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Is the euro overvalued?

March 30, 2010 11:03 IST

It will strengthen, because global economic conditions require the eurozone to run trade deficits, writes Martin Feldstein.

An American traveller in Paris or Berlin is continually struck by how high prices are relative to those in the United States. A hotel room, a simple lunch, or a man's shirt all cost more at today's exchange rate than they would in New York or Chicago.

To bring the cost of those goods and services down to the level in the US would require the euro to fall relative to the dollar by about 15 per cent, to around $1.10.

It is easy to jump from this arithmetic to the conclusion that the euro is overvalued, and that it is likely to continue the decline that began last December. But that conclusion would be wrong. Looking ahead, the euro is more likely to climb back to the $1.60 level that it reached in 2008.

There are three reasons why the traveller's impression that the euro is overvalued is mistaken. First, the prices that the traveller sees are generally increased by value-added tax, which is universal in Europe but unknown in the US. Remove the VAT, which is typically 15 per cent or more, and the prices in Europe are similar to those in the US.

Second, the goods and services that the traveller buys are just a small part of the array of goods and services that are traded internationally. The goods that Europe exports include machinery, chemicals, and a variety of other products that consumers do not buy directly. To judge whether their prices are "too high" at the existing exchange rate we have to look
at the trade balance.

Germany, Europe's largest exporter, has a very large trade surplus with the rest of the world. Because German exports are attractive to foreign buyers at the existing exchange rate, Germany in 2009 was the world's second largest exporter (after China).

Germany's exports exceeded its imports by nearly $200 billion in the past 12 months, a surplus equivalent to nearly 6 per cent of GDP. It is clear that Germany's net exports would remain high even if the euro appreciated substantially from its current level.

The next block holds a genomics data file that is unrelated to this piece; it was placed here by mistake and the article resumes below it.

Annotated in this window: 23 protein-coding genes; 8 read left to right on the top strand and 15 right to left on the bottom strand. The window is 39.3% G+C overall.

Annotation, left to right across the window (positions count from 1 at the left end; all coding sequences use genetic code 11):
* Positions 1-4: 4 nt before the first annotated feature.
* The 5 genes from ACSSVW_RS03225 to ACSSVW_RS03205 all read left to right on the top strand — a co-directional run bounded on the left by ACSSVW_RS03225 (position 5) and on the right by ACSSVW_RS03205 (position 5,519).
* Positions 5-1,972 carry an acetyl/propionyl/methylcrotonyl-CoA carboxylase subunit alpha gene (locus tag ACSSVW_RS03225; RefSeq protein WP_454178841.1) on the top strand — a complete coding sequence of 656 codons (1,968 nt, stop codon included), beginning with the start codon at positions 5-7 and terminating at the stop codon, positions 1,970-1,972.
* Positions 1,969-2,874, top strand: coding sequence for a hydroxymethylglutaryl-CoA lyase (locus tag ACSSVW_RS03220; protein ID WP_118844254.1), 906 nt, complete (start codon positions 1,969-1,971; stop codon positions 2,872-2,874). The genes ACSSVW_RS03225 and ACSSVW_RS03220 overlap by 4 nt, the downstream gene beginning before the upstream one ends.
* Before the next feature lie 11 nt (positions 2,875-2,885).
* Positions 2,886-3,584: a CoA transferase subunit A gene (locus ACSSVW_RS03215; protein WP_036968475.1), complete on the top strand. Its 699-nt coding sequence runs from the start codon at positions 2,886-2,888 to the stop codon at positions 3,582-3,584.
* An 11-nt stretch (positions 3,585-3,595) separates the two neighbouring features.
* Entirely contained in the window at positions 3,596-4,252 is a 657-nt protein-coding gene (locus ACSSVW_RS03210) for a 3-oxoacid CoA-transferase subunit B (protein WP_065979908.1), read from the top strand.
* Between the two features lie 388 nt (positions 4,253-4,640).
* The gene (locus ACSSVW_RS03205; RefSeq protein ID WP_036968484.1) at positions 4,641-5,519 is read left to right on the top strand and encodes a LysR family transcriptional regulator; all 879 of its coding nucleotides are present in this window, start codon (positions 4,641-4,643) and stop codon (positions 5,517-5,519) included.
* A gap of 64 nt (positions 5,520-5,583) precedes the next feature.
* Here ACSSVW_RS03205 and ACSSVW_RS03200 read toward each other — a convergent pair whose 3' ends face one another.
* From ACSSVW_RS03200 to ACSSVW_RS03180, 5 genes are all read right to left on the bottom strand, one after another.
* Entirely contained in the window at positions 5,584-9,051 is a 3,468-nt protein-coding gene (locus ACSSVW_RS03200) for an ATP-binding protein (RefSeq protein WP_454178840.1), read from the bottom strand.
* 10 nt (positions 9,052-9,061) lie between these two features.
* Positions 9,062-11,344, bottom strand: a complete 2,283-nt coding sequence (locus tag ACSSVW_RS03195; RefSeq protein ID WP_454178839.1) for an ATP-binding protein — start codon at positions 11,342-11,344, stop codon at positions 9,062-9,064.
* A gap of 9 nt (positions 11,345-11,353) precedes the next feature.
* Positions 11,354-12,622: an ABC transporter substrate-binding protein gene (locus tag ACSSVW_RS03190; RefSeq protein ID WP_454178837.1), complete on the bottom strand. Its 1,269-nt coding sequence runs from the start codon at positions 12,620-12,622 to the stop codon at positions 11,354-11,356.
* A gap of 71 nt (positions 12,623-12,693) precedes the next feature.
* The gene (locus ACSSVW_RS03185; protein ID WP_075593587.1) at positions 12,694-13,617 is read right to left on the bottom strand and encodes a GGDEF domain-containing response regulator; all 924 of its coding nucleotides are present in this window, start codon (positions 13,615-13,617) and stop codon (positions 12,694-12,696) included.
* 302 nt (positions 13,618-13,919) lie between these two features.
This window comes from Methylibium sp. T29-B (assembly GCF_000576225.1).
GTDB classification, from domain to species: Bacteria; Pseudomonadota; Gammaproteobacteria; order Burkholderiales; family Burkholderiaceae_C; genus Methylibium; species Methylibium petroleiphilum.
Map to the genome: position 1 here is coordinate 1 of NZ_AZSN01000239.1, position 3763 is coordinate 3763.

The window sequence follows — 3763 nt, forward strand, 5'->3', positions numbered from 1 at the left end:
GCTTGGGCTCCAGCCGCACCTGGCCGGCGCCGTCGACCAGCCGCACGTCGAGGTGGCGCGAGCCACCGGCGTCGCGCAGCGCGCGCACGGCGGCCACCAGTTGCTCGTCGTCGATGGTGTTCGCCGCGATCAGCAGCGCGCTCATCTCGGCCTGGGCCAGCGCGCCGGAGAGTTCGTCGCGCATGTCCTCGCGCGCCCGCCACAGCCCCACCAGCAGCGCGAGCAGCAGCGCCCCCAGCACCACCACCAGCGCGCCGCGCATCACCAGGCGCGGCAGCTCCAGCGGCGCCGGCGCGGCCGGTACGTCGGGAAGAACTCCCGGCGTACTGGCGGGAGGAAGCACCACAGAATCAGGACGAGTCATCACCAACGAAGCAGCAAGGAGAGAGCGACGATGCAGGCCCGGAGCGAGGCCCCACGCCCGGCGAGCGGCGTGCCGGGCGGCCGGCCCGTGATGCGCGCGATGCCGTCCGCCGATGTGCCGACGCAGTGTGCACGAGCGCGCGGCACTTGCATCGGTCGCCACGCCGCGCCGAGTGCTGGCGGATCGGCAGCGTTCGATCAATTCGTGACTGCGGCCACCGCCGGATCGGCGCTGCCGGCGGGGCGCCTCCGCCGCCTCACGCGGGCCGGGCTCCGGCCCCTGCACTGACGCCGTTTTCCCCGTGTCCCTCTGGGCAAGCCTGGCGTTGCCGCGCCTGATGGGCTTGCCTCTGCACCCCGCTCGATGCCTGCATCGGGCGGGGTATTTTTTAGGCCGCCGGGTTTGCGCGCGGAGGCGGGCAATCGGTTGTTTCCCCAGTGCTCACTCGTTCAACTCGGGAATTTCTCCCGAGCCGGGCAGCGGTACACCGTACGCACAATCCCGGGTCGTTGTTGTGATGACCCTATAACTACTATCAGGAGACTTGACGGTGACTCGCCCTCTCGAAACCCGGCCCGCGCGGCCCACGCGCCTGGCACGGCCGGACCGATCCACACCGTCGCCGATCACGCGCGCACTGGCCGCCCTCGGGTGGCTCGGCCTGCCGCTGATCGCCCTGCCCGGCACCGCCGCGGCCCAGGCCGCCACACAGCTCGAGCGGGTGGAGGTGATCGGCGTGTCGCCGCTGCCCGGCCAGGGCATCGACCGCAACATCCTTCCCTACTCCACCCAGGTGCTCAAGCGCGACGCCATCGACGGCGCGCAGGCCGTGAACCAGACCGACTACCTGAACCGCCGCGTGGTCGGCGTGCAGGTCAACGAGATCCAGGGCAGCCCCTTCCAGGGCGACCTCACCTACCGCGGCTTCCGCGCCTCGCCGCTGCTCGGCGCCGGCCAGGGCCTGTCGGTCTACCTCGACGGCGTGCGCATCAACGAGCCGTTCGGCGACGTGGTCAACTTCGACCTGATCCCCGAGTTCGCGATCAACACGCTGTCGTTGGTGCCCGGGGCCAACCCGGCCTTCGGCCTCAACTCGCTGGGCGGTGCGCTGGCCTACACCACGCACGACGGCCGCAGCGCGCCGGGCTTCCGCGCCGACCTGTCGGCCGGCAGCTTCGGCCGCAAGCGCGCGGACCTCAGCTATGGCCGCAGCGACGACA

The other eurozone countries are not as competitive as Germany at today's exchange rate. But the euro area as a whole nonetheless had a trade surplus of more than $30 billion over the past 12 months.

And, with the euro down significantly relative to many other currencies over the past year, Europe's trade balance can increase further in the months ahead. To limit that increase, the euro must rise.

This brings me to the third, and most fundamental, factor that is likely to cause the euro to strengthen substantially from its current level: global economic conditions require the eurozone to have a substantial trade and current-account deficit so that it becomes a large net importer of funds from the rest of the world.

There are two reasons for this. First, the oil-producing countries and China will continue to export substantially more than they import. Their net foreign earnings must be invested in foreign countries' stocks and bonds.

While much of that investment will flow to the US, the surplus countries want to diversify their investment of these new net export earnings. The eurozone provides the only large capital market other than the US for such investments.

But the eurozone can increase its inflow of foreign capital only if it has a current-account deficit, i.e., if it increases its imports relative to its exports. And that will require a less competitive euro - higher relative to the dollar and other currencies.

The flow of net export earnings from the oil producers and others into euros will push up the value of the euro and enable the transfer of funds to occur.

Second, countries with large accumulations of dollar reserves will be shifting substantial fractions of those reserves into euros. Central banks in Asia and the Middle East have traditionally held their reserves in dollars. That made sense when they needed those reserves to be very liquid so that they could bridge temporary trade deficits. But those foreign-exchange balances have grown far beyond the level needed as emergency reserves.

South Korea and Taiwan, for example, have foreign-exchange holdings of more than $250 billion each, and China's holdings total more than $2 trillion. These and other countries with very large foreign-exchange balances are beginning to diversify their holdings from dollars to euros, a process that will continue and that will inevitably cause the euro to rise relative to the dollar.

So, while I will continue to complain about the prices that I face when I travel in Europe, I understand that the prices that matter for trade are more competitive than those that I see when I pay for my lunch.

And I also know that the complementary pressures on Europe to import funds, and on surplus countries to diversify their currency holdings, will make European travel increasingly expensive in dollar terms.

Martin Feldstein, a professor of economics at Harvard, was Chairman of President Ronald Reagan's Council of Economic Advisors and President of the National Bureau for Economic Research.
Copyright: Project Syndicate, 2010.

Martin Feldstein
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